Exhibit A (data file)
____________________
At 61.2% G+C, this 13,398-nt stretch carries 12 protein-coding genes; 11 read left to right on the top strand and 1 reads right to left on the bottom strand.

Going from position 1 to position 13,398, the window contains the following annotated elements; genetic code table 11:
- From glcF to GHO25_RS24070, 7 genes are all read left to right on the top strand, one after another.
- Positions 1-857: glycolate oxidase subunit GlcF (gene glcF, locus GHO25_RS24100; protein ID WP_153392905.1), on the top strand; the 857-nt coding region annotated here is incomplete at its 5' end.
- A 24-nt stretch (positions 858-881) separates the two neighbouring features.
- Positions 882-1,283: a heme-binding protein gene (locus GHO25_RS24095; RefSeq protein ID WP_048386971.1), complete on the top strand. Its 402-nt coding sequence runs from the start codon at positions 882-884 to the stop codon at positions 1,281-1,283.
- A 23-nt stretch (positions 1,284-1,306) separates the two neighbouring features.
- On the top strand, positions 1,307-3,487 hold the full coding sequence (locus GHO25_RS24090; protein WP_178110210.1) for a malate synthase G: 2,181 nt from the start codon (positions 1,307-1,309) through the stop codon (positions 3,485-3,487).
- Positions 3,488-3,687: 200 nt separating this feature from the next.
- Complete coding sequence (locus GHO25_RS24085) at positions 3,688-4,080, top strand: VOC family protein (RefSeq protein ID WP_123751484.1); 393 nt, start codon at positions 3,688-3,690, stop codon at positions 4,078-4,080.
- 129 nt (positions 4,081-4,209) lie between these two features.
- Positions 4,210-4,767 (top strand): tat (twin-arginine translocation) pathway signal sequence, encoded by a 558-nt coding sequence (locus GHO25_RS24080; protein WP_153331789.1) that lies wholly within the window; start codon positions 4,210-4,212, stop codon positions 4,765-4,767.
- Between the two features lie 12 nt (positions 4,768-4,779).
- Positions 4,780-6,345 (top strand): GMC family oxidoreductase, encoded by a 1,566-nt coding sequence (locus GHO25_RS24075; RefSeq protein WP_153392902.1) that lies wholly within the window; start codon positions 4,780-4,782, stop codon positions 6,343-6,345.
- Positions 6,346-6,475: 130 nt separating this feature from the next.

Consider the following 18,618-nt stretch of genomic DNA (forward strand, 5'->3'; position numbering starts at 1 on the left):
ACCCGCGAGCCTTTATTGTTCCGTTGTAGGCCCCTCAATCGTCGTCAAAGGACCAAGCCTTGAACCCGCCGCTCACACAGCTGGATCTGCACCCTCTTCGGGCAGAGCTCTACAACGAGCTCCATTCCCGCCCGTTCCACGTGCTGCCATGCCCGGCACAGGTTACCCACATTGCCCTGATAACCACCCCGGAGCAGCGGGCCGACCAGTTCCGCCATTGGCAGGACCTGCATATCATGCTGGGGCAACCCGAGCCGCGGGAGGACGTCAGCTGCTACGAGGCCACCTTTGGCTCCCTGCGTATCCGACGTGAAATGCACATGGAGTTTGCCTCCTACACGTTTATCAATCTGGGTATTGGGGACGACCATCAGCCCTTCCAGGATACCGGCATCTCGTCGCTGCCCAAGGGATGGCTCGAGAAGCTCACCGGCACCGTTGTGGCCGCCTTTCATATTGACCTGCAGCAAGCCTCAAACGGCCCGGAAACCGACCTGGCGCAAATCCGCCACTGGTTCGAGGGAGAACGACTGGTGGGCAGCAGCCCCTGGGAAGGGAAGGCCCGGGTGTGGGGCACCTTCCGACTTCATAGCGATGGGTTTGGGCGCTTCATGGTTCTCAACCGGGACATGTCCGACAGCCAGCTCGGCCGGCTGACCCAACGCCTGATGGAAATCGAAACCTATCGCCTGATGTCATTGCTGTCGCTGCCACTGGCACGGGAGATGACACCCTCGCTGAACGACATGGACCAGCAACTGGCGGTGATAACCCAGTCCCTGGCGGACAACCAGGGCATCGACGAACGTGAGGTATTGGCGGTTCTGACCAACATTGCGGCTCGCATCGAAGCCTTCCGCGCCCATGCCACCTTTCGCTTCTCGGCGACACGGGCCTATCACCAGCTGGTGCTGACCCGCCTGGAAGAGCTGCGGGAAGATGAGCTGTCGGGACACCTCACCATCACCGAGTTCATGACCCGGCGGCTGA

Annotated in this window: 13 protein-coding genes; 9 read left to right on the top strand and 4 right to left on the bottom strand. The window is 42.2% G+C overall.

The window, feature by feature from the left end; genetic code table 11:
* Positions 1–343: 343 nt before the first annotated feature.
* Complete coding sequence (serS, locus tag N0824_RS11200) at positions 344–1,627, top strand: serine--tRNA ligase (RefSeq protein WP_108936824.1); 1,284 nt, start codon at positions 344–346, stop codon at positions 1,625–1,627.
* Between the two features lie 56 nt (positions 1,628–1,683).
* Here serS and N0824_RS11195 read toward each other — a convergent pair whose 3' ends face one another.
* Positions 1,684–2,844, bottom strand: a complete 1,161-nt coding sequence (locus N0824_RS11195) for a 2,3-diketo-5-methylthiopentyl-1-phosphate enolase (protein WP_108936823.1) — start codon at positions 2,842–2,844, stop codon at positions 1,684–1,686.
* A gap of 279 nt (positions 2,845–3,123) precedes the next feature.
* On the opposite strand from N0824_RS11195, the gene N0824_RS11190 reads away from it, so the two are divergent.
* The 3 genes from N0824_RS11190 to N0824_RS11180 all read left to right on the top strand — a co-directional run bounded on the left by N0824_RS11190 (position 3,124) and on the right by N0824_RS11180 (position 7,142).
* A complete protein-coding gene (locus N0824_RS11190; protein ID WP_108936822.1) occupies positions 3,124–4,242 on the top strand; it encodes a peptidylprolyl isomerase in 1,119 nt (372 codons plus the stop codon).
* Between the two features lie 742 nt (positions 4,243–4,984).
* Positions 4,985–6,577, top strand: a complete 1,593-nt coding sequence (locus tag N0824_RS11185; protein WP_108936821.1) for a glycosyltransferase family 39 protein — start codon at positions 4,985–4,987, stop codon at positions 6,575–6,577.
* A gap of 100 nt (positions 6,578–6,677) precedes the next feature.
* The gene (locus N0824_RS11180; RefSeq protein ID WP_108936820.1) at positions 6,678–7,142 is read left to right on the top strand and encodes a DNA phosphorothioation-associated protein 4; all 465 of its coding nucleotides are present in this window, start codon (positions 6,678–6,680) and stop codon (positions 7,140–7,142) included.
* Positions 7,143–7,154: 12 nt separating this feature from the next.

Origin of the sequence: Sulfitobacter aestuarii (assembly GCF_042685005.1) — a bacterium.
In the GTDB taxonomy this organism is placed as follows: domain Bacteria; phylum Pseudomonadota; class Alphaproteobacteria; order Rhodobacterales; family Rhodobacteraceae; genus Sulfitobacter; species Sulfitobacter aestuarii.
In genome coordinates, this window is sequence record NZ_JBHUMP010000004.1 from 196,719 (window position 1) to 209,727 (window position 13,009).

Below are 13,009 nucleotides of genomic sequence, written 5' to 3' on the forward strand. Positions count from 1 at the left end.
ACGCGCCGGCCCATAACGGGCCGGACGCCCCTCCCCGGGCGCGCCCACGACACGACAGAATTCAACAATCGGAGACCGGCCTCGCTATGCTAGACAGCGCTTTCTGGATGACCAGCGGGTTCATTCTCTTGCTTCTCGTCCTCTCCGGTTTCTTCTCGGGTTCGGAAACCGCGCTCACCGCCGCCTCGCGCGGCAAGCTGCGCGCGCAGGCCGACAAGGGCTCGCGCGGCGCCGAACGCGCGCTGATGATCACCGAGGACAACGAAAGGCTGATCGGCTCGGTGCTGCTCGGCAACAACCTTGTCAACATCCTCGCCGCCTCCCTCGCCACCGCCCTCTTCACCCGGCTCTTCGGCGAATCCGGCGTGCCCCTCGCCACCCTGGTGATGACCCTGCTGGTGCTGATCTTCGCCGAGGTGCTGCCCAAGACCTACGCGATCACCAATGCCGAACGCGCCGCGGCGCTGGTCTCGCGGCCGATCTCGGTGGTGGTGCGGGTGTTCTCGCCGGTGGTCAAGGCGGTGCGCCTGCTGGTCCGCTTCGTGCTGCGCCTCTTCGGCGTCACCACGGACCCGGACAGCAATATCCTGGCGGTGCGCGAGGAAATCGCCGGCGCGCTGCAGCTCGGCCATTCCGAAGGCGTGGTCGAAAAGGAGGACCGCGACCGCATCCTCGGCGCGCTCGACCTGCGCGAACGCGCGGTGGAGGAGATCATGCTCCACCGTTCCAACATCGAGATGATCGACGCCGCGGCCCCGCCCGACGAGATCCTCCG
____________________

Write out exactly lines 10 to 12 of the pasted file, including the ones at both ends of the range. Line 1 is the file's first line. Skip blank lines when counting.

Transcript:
- Complete coding sequence (locus GHO25_RS24085) at positions 3,688-4,080, top strand: VOC family protein (RefSeq protein ID WP_123751484.1); 393 nt, start codon at positions 3,688-3,690, stop codon at positions 4,078-4,080.
- 129 nt (positions 4,081-4,209) lie between these two features.
- Positions 4,210-4,767 (top strand): tat (twin-arginine translocation) pathway signal sequence, encoded by a 558-nt coding sequence (locus GHO25_RS24080; protein WP_153331789.1) that lies wholly within the window; start codon positions 4,210-4,212, stop codon positions 4,765-4,767.